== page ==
Copyright and freedom of expression are balanced in Copyright Directive, says CJEU advisor
Out-Law Guide | 02 Nov 2007 | 8:31 am | 11 min. read
Hadley Design Associates Limited v Westminster London Borough Council
After the second world war Westminster London Borough Council ("the Council"), the Defendant, caused to be constructed what became known as the Churchill Gardens Estate ("the Estate") which comprised of 37 blocks of flats situated in Pimlico. Over time the blocks of flats deteriorated and by 1984 the original windows had been identified as a matter of concern. The Council decided to engage the services of surveyors or architects to survey the condition of the windows. The Council invited Hadley Design Associates ("HDA"), the Claimant, to tender for the work by writing to HDA on 10 February 1984. The letter stated that it was envisaged that the project would span over five years and that any engagement would be in accordance with the Royal Institute of Chartered Surveyors Conditions of Engagement for Building Surveyors (1981 Edition) ("RICS Conditions").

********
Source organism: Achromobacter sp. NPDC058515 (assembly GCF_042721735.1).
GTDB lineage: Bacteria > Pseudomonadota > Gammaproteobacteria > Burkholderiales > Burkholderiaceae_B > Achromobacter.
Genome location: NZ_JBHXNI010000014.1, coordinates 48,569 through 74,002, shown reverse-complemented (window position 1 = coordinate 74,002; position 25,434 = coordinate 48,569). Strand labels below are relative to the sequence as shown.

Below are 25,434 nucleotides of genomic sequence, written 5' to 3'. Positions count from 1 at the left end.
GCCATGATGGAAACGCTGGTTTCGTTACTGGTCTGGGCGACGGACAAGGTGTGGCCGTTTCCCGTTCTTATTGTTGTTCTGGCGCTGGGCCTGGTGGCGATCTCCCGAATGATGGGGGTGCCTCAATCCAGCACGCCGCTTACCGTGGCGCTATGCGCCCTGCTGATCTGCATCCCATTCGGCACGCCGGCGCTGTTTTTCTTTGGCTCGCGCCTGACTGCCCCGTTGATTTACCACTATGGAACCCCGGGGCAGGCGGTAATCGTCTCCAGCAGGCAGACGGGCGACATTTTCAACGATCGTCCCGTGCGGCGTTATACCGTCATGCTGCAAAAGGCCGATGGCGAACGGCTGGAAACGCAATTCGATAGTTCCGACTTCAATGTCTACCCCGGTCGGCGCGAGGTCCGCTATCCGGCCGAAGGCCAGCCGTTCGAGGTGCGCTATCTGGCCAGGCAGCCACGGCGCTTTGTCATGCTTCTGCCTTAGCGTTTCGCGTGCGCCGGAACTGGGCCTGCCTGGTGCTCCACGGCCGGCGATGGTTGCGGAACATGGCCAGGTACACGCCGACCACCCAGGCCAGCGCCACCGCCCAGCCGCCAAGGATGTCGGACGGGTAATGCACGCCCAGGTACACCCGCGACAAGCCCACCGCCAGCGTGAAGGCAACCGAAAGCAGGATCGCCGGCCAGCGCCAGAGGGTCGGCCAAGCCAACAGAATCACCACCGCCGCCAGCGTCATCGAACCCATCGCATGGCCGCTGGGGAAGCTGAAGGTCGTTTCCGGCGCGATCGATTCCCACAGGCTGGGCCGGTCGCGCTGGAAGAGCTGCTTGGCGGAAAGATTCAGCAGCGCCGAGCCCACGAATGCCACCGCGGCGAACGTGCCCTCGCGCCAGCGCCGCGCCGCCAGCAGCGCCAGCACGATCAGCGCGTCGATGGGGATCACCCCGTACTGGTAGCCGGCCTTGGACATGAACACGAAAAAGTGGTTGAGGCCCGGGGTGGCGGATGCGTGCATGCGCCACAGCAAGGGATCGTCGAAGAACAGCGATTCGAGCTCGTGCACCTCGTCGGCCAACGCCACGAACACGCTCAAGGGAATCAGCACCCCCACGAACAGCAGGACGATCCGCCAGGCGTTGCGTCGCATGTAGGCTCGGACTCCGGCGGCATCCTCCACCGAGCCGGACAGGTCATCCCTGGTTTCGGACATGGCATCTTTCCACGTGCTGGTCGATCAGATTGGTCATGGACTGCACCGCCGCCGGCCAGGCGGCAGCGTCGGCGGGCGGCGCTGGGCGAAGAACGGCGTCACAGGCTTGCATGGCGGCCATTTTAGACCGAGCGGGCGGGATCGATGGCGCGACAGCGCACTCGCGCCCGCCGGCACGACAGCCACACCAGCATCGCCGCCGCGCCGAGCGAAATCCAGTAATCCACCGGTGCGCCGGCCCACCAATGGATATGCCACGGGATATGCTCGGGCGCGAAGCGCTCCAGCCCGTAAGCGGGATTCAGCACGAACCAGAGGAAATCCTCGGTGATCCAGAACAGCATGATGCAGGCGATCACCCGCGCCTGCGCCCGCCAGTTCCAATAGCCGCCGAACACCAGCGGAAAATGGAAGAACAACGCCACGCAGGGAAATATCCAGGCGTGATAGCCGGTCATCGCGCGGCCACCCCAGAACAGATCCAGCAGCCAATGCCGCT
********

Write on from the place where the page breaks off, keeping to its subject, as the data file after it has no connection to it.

HDA submitted a tender on 5 March 1984, which was accepted by a letter dated 2 April 1984 in which the Council confirmed that the terms of engagement were as set out in its letter dated 10 February 1984.
HDA undertook the survey and prepared a full report identifying a substantial quantity of work as being necessary. HDA was to supervise the maintenance work to be done and formally contracted with the Council on 1 July 1987 to carry out the works of repair and refurbishment ("the Contract"). The Contract described the services by reference to the Conditions of Engagement for Building Surveying Services published by RICS, as amended by the Council's Conditions of Appointment. However, curiously, the contract did not state that the relevant conditions were incorporated into it. Nevertheless, a number of the RICS Conditions were varied in the Contract, including clause 1.7 which was entitled "Postponement and determination". The RICS Conditions allowed for the contract to be terminated either by the client or surveyor at any time on the expiry of "reasonable notice". The amendment in the Contract stated "reasonable notice shall be one month".